A police officer is free on bond after being arrested following a rash of road-sign thefts in southeast Alabama.  Brantley Police Chief Titus Averett says officer Jeremy Ray Walker of Glenwood is on paid leave following his arrest in Pike County.  The 30-year-old Walker is charged with receiving stolen property.  Lt. Troy Johnson of the Pike County Sheriff's Office says an investigation began after someone reported that Walker was selling road signs from Crenshaw County.  Investigators contacted the county engineer and learned signs had been reported stolen from several roads.


Most Expensive Presidential Campaign Ended In Sprint To Spend

Dec 7, 2012
Originally published on December 7, 2012 4:07 pm

A campaign marked by money, fundraisers (including the infamous one that produced Mitt Romney's "47 percent" moment) and superPACs finished with spending sprees across the board.

The Washington Post noted "manic activity" in the final days of the presidential race, and sums up the numbers:

"In the end, President Obama had slightly more than $1.1 billion spent on him by his campaign, the Democratic National Committee and the top super PAC devoted to his reelection, Priorities USA Action.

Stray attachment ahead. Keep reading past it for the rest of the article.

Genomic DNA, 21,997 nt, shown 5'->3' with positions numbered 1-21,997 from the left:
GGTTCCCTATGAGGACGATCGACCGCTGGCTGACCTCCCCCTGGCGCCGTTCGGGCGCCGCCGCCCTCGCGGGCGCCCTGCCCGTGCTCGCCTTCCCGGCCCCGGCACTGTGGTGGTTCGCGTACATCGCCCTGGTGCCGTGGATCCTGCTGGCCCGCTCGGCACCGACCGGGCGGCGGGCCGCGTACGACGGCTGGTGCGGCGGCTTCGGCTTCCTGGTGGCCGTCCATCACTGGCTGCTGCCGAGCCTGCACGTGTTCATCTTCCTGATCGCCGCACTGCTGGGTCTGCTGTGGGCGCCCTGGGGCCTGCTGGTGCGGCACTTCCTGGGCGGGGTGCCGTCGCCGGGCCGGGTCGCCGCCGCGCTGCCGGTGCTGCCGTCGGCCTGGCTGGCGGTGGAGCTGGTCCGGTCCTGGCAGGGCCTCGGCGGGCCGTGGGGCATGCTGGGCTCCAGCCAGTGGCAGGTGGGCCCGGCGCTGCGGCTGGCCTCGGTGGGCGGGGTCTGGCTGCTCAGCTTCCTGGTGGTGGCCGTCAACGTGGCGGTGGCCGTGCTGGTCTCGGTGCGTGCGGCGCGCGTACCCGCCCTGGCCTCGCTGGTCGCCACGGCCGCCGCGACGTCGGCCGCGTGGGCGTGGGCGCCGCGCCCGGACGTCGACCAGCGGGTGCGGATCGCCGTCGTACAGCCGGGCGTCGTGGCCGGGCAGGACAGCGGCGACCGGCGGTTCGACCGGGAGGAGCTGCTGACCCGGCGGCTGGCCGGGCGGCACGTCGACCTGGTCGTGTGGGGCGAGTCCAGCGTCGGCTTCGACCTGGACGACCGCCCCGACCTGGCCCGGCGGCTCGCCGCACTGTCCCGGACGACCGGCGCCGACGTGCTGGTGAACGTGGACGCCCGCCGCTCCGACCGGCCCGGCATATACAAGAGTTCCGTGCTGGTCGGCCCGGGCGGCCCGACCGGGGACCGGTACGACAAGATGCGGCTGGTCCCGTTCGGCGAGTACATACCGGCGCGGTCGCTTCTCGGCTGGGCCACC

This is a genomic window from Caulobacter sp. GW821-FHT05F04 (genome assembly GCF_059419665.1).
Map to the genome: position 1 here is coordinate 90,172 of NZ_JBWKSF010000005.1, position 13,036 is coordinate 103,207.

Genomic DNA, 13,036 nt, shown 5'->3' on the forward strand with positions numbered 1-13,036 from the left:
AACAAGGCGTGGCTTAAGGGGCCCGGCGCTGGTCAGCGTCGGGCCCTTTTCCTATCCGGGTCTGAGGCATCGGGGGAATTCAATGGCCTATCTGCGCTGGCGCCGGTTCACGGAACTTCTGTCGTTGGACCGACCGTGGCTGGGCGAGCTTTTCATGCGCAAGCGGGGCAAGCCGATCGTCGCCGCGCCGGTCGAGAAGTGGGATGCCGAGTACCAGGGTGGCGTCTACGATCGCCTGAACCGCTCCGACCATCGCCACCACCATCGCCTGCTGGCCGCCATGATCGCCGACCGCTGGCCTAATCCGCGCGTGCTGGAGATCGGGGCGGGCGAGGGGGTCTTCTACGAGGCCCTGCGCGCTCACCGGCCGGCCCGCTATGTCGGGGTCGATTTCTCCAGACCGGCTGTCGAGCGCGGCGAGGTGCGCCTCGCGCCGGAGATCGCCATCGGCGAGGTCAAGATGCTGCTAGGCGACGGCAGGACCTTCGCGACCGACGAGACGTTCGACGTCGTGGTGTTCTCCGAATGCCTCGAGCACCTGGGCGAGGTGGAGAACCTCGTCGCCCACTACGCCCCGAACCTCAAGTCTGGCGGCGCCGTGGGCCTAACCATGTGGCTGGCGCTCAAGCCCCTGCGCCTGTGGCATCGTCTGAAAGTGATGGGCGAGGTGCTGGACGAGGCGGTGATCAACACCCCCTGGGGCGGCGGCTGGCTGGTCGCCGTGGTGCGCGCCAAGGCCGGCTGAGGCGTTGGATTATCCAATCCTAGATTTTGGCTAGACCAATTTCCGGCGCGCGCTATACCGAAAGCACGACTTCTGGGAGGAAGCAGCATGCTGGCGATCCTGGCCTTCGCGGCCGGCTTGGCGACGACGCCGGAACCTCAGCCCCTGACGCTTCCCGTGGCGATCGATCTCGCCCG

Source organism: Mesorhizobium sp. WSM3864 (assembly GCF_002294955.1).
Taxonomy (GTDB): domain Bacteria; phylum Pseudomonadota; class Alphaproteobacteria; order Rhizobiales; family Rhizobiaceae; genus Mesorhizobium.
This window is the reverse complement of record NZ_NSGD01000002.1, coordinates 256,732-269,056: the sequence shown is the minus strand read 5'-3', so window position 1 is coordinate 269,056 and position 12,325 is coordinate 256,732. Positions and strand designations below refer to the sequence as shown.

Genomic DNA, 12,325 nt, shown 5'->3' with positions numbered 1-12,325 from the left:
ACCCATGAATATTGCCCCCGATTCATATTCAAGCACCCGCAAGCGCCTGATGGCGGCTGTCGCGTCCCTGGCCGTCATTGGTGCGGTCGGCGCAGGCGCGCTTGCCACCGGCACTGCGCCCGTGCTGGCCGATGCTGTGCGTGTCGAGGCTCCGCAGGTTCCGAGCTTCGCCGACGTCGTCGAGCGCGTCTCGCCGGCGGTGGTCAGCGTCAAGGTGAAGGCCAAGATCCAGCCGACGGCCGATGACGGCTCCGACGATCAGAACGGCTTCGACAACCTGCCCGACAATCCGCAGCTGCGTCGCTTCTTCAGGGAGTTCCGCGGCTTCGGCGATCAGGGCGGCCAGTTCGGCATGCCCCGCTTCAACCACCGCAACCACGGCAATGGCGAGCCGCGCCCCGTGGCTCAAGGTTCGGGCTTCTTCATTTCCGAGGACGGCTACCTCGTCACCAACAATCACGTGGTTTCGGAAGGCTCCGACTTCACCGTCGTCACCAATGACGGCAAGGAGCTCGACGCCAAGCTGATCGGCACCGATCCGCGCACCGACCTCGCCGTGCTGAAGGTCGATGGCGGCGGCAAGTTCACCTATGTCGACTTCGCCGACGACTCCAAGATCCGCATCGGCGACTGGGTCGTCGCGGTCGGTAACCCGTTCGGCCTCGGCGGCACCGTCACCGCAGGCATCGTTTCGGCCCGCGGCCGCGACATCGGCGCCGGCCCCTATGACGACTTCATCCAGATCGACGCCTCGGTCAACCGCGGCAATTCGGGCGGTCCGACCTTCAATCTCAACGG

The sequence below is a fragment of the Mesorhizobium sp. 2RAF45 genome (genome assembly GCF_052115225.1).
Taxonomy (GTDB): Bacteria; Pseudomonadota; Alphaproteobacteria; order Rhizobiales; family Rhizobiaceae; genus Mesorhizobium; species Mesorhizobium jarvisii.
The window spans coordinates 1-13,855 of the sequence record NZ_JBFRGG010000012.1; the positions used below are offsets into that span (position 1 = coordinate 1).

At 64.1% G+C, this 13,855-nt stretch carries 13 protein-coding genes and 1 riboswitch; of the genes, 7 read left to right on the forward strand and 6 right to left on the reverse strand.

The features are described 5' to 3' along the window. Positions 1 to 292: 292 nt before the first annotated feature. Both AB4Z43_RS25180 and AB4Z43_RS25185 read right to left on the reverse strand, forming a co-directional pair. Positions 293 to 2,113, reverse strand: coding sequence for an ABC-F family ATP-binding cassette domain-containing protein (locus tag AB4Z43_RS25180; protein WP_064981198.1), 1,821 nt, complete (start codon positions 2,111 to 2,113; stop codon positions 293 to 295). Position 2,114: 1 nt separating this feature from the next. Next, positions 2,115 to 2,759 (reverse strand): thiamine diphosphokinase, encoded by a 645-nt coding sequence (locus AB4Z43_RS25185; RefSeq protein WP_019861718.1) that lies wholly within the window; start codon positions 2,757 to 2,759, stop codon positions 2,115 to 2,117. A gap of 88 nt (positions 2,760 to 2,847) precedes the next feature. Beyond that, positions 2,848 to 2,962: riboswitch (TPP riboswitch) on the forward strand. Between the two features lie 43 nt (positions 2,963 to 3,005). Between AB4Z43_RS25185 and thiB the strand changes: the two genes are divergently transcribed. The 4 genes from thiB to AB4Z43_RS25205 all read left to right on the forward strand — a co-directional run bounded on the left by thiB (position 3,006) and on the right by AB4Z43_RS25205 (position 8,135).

"Mitt Romney, meanwhile, had right between $1 billion and $1.1 billion spent on him by his campaign, the Republican National Committee and his super PAC, Restore Our Future."

It was, not surprisingly, the most expensive presidential race in history and the first to top $2 billion, according to final reports filed to the Federal Election Commission on Thursday.

The impact of all that money in the first post-Citizens United election is less clear, with an outcome that included a re-elected president, continued Democratic control of the Senate and continued Republican control of the House.

But there's little question it affected how Americans experienced the presidential race, especially in those swing states pummeled by what that money bought, and where some $900 million was spent on largely nonstop TV ads, according to Kantar Media's CMAG data and The Washington Post.